The gloom surrounding this year's World Economic Forum descended into confrontation yesterday as international labor leaders launched a withering attack on the 1,400 business executives and 41 heads of government at Davos over what the labor leaders alleged was their failure to respond effectively to a deepening crisis of their own creation.
Guy Ryder, the general secretary of the International Trade Union Confederation (ITUC), said that the current financial turmoil had triggered a social timebomb that would lead to deepening civil unrest and soaring crime.
The comments from the confederation, which represents 168 million workers in 157 countries, are the most ferocious example yet of a backlash that has persuaded many who attend frequently to stay away from Davos this year. Yesterday Alistair Darling, the Chancellor, became the latest political figure to stay away from the meeting, after a similar move by David Miliband, the Foreign Secretary.
Mr Ryder, speaking as strikes involving hundreds of thousands of workers erupted across France and Germany, told The Times: "We are on the road to serious social instability, which could be extremely dangerous in some countries to democracy itself."
He said: "Davos does not make me at all confident. I don't see any of the leadership here that is needed to get us out of this crisis . . . There is very little contrition here."
The ITUC warned that around the world more than 50 million jobs could be lost this year and that more than 200 million people would be driven into absolute poverty. The confederation said that the financial crisis had arisen because of "rampant speculation and financial profiteering" and that new global financial architecture needed to be established to "support regulation and ensure coherence".
Sharan Burrow, the president of the Australian Council of Trade Unions, said that the world was now witnessing the human cost of "casino capitalism" as the impacts of rising unemployment and home repossessions and of plunges in savings and pension funds hit millions of families.
Ms Burrow said: "Why shouldn't working people be angry? Their money is being used to stabilize the financial system, but it is their wealth, their jobs and the welfare of their children that is being stripped away."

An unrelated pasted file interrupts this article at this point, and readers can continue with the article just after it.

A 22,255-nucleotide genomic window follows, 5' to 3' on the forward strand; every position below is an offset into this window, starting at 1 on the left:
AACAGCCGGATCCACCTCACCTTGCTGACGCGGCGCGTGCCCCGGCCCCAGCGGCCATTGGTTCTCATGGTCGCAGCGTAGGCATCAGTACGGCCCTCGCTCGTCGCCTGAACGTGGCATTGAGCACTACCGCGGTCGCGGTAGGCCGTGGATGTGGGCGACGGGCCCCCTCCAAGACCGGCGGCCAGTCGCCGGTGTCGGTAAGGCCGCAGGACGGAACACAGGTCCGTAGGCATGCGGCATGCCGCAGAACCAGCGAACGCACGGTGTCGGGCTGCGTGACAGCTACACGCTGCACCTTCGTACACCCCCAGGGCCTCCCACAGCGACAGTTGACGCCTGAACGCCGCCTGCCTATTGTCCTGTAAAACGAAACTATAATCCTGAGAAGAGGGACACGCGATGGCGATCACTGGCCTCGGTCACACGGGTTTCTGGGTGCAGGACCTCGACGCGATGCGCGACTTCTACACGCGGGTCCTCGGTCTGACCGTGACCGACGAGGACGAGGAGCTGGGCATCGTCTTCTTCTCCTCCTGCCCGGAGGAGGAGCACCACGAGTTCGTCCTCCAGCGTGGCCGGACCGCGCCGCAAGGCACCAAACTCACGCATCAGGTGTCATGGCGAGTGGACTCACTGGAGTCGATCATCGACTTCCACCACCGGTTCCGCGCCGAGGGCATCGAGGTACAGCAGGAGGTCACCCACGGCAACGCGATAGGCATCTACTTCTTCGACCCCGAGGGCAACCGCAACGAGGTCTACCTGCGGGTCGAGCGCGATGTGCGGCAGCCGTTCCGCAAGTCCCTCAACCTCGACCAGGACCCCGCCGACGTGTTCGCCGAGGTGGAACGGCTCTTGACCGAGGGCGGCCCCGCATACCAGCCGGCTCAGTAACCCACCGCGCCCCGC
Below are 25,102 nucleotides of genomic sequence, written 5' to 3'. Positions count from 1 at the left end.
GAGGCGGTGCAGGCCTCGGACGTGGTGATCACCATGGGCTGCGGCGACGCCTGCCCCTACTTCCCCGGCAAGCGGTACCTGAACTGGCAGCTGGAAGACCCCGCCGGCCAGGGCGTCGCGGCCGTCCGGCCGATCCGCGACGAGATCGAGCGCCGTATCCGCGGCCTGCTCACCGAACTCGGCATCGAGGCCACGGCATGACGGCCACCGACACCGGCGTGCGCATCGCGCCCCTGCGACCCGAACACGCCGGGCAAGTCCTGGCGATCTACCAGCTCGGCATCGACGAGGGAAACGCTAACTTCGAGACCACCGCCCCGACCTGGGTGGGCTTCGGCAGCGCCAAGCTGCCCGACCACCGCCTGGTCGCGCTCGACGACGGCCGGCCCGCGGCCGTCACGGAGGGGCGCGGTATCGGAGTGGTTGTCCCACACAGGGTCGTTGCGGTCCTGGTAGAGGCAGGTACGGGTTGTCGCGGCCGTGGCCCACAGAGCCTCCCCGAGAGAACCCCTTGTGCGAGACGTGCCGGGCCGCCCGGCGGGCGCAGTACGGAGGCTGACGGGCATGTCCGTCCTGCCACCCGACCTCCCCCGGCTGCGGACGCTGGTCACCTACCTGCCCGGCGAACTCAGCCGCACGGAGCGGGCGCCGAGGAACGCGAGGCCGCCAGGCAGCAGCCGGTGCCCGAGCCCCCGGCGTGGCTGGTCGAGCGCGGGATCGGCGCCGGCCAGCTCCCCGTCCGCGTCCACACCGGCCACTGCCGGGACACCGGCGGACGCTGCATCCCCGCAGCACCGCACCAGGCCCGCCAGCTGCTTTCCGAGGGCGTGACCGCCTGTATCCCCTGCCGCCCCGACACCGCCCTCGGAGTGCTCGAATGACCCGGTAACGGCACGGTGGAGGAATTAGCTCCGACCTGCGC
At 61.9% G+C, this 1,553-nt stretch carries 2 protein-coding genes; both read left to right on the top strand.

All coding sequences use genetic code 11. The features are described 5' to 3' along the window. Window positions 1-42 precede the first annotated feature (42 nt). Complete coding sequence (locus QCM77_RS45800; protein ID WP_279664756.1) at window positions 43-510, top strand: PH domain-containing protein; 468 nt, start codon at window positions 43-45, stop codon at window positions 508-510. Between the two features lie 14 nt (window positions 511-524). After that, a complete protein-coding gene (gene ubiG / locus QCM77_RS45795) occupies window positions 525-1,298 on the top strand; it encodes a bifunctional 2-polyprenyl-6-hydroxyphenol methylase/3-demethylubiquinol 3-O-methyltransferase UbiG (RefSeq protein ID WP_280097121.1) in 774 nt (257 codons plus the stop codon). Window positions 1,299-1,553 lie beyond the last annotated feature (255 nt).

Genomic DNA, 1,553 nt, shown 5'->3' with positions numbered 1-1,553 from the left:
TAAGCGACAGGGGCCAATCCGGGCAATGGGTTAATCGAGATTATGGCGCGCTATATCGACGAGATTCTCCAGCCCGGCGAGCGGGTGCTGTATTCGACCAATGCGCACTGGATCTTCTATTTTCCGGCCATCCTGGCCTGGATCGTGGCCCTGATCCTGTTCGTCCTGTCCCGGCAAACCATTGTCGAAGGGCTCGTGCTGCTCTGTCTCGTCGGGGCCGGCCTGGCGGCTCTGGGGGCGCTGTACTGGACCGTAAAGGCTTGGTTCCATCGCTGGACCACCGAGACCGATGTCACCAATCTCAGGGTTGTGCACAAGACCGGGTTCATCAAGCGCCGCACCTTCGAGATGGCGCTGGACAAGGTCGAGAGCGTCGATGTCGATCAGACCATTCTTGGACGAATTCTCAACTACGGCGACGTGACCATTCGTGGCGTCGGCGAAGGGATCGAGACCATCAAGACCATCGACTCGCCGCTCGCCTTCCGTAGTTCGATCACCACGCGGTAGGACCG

The ITUC said that it was calling on business and political leaders in Davos to agree on a comprehensive recovery-and-reform package to protect jobs and kick-start a recovery, including a coordinated fiscal stimulus, a strengthening of unemployment and social security schemes and emergency IMF loans for developing countries without austerity conditions.
The worsening atmosphere of blame and retribution in Davos came after the publication this week by the Geneva-based International Labor Organization of figures which showed that global unemployment would rise to 230 million this year, or 7.1 per cent of the world's workforce.
Stephen Roach, the chairman of Morgan Stanley Asia, said that US consumers were only at the start of a rebalancing phase that would last several years and cut spending and boost saving levels. He said that global growth would be anemic at about 2.5 per cent for the next three years.
However, Mr Ryder issued a blunt assessment of this year's World Economic Forum. "The certainties that have defined Davos for the past ten years have collapsed," he said. "We are witnessing the collapse of an entire system of ideas."
The remarks reflected a growing theme at the WEF of who to blame for the crisis - an issue that Bill Clinton sought to address at an earlier session. The former US President said: "There's a lot of fear out there in the economy . . . But I also believe that this is not the time to pick new fights, either. We have to get out of this together."
It came as Jean-Claude Trichet pointed the finger at financial markets calling on them to refrain from putting pressure on banks to hold on to more capital as that was aggravating the economic downturn.
The European Central Bank President said: "It is not our position, and we will do all that we can to pass the message that we are not in agreement with that. That would augment the pro-cyclicality of the present period."
Since the collapse of Lehman Brothers last September, investors have been increasingly wary of those banks with relatively low capital ratios, thus encouraging banks to hoard funds at the expense of lending to business and investing. "What the markets are suggesting is not appropriate," he said and called on banks to resume normal business practices and regain some of their lost confidence.
Private companies "have to get back to a normal horizon of investment," he said.